Is Competition Good or Bad?

Competition sucks, right? We work so hard because of competition. If competition didn’t exist we won’t have to work so hard worrying about failure and getting left behind by the world, right?

Imagine a world where no one strives for anything, and everyone just existing, waiting, bored.

Competition benefits everyone. It drives innovation, and performance. This is why we no longer travel on a horse and buggy.

And we’re now in intelligent cars that can take us on longer distances in comfort and style.

Competition benefits all by enabling us to choose from an array of excellent products at affordable prices. It means lower prices and greater choices. It also questions current technology and push people and companies to evolve and examine new ideas to meet consumers’ needs. Competition fuels vendors and manufacturers, and government systems, service industries, and more to keep improving to better serve the public.

Still on the fence? Let’s look at some ways great people might see competition differently.

We tend to think that being bigger and more powerful are advantages in any competition. Sometimes that’s true, but it’s also true that smaller, nimbler, leaner competitors often come out on top. Think of Google in the early to mid-2000s, when it was hiring the best engineers it could find and acquiring social network after network while News Corp paid $500 million for MySpace. Lo and behold, the dominant social network was being built in a Harvard dorm room. Great leaders don’t discount the advantages that larger players have, but they understand that you don’t know how a competition will play out until it actually plays out.

Apple’s FaceTime, Facebook’s Messenger, Google’s Hangouts, Microsoft’s Skype – They all recognized the need for people to connect with friends and loved ones and were writing “air mail” letters, making long-distance telephone calls, or sending emails. The way people address these needs change, but the needs themselves stay constant. Great leaders recognize that there are many uncertainties in life, but if you build a business that helps meet these kinds of perpetual customer needs, you’ll have a leg up on your competition.

The Census
Per, the population in the US has grown from 281 Million to about 317 Million at the turn of the century. The way that population has grown, and how its makeup has changed over time, gives important clues to what the future will hold. If we have a higher percentage of senior citizens, that tells you that some markets will expand, while others might contract. Moreover, more income inequality means more opportunities to sell overpriced things to the obscenely rich, and means opportunities to come up with economical products and services for the rest of us. Bottom line? Great leaders pay attention to the census.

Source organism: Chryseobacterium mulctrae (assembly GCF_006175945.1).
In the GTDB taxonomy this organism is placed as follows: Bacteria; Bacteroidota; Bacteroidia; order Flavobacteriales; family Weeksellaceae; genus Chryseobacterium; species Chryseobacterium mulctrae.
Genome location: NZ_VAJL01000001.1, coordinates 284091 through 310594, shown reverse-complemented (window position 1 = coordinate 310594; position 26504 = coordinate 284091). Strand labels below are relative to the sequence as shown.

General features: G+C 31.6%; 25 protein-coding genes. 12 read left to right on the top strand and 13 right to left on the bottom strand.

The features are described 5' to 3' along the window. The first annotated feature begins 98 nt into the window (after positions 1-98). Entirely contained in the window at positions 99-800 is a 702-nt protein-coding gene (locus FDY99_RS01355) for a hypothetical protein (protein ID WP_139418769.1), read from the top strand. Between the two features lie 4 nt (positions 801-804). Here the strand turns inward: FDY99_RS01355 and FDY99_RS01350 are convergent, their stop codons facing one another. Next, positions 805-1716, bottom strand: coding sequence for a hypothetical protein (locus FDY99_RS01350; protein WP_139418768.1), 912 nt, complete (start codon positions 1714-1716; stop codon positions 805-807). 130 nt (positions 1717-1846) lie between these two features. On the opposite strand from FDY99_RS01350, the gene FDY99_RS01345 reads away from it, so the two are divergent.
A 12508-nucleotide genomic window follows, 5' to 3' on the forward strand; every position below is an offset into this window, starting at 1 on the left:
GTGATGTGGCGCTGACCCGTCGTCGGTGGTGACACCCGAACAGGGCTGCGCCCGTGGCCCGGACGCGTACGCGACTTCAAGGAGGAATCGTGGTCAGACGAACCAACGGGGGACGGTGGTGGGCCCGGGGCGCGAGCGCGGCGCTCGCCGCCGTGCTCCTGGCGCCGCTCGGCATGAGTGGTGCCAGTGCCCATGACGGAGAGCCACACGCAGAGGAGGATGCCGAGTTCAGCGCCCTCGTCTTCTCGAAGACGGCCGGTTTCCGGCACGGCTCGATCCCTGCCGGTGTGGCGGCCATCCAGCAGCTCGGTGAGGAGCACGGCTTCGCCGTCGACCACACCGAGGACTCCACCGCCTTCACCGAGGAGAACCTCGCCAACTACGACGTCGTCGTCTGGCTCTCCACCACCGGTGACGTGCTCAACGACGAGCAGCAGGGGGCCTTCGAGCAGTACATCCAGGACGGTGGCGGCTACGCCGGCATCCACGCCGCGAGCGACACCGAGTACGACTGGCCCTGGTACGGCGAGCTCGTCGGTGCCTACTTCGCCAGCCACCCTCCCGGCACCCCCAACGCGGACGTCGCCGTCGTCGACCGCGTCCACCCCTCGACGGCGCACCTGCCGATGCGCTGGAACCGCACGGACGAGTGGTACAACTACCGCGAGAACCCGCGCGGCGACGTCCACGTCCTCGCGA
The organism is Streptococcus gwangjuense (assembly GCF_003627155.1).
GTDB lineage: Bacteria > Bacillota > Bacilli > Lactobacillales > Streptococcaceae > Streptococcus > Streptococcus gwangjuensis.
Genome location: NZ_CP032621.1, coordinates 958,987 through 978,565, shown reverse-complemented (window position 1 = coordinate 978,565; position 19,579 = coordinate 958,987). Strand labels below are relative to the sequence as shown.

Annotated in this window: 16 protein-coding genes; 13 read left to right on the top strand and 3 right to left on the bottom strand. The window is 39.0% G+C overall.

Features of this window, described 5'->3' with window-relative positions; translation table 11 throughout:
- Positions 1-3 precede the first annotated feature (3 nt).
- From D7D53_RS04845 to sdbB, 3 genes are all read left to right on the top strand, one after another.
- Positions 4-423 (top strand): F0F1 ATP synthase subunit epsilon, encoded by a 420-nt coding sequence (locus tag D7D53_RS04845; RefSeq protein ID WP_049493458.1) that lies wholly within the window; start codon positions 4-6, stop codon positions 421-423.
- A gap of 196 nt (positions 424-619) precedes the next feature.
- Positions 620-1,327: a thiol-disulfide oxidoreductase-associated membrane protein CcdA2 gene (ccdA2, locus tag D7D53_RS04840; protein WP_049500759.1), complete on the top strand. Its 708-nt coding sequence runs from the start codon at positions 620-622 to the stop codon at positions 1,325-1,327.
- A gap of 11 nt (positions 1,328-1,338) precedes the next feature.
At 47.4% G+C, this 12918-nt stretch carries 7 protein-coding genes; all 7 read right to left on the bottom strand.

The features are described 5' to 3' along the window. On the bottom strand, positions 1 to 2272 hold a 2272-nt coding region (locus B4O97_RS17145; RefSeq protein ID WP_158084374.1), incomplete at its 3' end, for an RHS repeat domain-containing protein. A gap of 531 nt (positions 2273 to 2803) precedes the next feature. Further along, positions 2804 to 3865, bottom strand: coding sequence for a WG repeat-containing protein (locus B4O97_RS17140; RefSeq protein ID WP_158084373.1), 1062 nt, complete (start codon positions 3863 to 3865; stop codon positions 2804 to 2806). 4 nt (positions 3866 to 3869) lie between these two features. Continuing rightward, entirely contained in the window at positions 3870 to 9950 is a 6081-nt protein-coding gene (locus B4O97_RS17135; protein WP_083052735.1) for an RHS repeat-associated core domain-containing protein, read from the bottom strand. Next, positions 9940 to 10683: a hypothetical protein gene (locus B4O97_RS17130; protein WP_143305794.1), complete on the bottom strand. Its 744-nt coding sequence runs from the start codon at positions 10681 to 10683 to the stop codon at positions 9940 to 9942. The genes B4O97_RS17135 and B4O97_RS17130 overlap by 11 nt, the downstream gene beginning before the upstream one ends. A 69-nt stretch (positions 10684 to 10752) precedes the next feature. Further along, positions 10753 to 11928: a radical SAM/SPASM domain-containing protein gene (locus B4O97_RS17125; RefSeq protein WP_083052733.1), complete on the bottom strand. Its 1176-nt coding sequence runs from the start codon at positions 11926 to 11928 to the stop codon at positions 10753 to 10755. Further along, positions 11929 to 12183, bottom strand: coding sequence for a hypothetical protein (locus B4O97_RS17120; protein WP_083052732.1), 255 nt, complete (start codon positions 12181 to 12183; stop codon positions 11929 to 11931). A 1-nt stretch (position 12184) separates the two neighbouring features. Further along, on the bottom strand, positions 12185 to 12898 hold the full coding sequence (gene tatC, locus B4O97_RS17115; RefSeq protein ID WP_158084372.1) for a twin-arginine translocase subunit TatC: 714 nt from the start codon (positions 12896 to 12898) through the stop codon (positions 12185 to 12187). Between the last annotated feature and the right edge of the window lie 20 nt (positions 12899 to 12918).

The Circle of Life
Fashions make come-backs. They sweep the society like a whirlwind, wear out their welcome, get mocked and disappear. But they eventually return. Great leaders understand that the best way to predict the future is sometimes to examine how things unfolded in the past.

Herds don’t think
Great leaders understand that there is no groupthink, simply because everyone in the group assumes that somebody else in the group will do the thinking. Great leaders understand that the worst reason to commit to any course of action or continue any type of behavior is probably because “everyone does it.” Moreover, being among the small minority who think for themselves can translate into significant advantages.

Learn from the pioneers
People rarely remember the first person to accomplish something. Instead, they remember and sometimes celebrate the first people to accomplish those same things while applying lessons they had learned from their predecessors’ mistakes. Everyone knows the Wright Brothers

But who remembers Otto Lilienthal?

It’s almost not fair but the original person only has a potential advantage. Just a potential. It’s often those who come to an idea next, and who perfect it, who eventually benefit from it most.

The bottom line is, if there’s no competition, there’s no progress. Everyone will think that they’re the only ones with brilliant ideas. The truth is, anything that’s worth doing has a form of it around already. The more competition there is, the more the opportunity. You may not be able to figure out how to do something better, but if nobody is doing anything at all, no one really benefits and our brains, creativity, imagination wither and die.


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